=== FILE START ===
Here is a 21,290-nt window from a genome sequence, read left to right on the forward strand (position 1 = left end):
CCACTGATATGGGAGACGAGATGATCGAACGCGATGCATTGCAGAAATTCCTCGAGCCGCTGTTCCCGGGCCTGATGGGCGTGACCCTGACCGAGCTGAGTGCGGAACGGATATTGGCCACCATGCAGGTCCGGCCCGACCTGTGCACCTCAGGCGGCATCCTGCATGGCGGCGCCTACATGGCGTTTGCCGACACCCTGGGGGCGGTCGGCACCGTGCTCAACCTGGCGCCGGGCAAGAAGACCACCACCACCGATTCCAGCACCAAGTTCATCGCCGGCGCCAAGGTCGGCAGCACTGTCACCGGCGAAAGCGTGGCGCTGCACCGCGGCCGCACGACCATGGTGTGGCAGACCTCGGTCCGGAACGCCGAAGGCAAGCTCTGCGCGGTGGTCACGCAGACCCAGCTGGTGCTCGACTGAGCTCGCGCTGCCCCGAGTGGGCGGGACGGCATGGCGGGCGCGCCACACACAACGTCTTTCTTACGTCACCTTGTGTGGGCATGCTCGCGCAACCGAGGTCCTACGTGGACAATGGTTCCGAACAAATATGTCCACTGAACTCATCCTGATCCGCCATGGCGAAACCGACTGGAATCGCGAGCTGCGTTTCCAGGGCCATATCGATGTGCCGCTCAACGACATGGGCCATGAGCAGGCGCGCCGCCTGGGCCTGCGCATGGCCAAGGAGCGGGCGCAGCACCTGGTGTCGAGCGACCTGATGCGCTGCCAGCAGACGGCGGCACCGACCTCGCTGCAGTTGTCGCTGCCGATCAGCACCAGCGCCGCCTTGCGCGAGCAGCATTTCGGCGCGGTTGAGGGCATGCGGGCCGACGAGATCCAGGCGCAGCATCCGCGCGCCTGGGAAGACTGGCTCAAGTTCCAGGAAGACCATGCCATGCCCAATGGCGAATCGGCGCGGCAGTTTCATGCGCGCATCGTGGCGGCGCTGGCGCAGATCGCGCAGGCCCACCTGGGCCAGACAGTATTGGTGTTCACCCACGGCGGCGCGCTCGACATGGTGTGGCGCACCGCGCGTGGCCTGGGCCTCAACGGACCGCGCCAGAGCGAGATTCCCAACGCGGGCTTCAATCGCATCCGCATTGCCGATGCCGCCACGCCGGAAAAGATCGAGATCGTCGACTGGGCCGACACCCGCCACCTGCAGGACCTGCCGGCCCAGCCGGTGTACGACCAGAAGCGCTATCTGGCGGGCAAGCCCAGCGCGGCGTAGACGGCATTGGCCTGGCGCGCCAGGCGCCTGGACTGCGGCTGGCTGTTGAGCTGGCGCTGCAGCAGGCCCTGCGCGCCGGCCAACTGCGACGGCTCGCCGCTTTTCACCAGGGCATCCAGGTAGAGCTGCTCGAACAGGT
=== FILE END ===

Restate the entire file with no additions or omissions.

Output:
Here is a 21,290-nt window from a genome sequence, read left to right on the forward strand (position 1 = left end):
CCACTGATATGGGAGACGAGATGATCGAACGCGATGCATTGCAGAAATTCCTCGAGCCGCTGTTCCCGGGCCTGATGGGCGTGACCCTGACCGAGCTGAGTGCGGAACGGATATTGGCCACCATGCAGGTCCGGCCCGACCTGTGCACCTCAGGCGGCATCCTGCATGGCGGCGCCTACATGGCGTTTGCCGACACCCTGGGGGCGGTCGGCACCGTGCTCAACCTGGCGCCGGGCAAGAAGACCACCACCACCGATTCCAGCACCAAGTTCATCGCCGGCGCCAAGGTCGGCAGCACTGTCACCGGCGAAAGCGTGGCGCTGCACCGCGGCCGCACGACCATGGTGTGGCAGACCTCGGTCCGGAACGCCGAAGGCAAGCTCTGCGCGGTGGTCACGCAGACCCAGCTGGTGCTCGACTGAGCTCGCGCTGCCCCGAGTGGGCGGGACGGCATGGCGGGCGCGCCACACACAACGTCTTTCTTACGTCACCTTGTGTGGGCATGCTCGCGCAACCGAGGTCCTACGTGGACAATGGTTCCGAACAAATATGTCCACTGAACTCATCCTGATCCGCCATGGCGAAACCGACTGGAATCGCGAGCTGCGTTTCCAGGGCCATATCGATGTGCCGCTCAACGACATGGGCCATGAGCAGGCGCGCCGCCTGGGCCTGCGCATGGCCAAGGAGCGGGCGCAGCACCTGGTGTCGAGCGACCTGATGCGCTGCCAGCAGACGGCGGCACCGACCTCGCTGCAGTTGTCGCTGCCGATCAGCACCAGCGCCGCCTTGCGCGAGCAGCATTTCGGCGCGGTTGAGGGCATGCGGGCCGACGAGATCCAGGCGCAGCATCCGCGCGCCTGGGAAGACTGGCTCAAGTTCCAGGAAGACCATGCCATGCCCAATGGCGAATCGGCGCGGCAGTTTCATGCGCGCATCGTGGCGGCGCTGGCGCAGATCGCGCAGGCCCACCTGGGCCAGACAGTATTGGTGTTCACCCACGGCGGCGCGCTCGACATGGTGTGGCGCACCGCGCGTGGCCTGGGCCTCAACGGACCGCGCCAGAGCGAGATTCCCAACGCGGGCTTCAATCGCATCCGCATTGCCGATGCCGCCACGCCGGAAAAGATCGAGATCGTCGACTGGGCCGACACCCGCCACCTGCAGGACCTGCCGGCCCAGCCGGTGTACGACCAGAAGCGCTATCTGGCGGGCAAGCCCAGCGCGGCGTAGACGGCATTGGCCTGGCGCGCCAGGCGCCTGGACTGCGGCTGGCTGTTGAGCTGGCGCTGCAGCAGGCCCTGCGCGCCGGCCAACTGCGACGGCTCGCCGCTTTTCACCAGGGCATCCAGGTAGAGCTGCTCGAACAGGT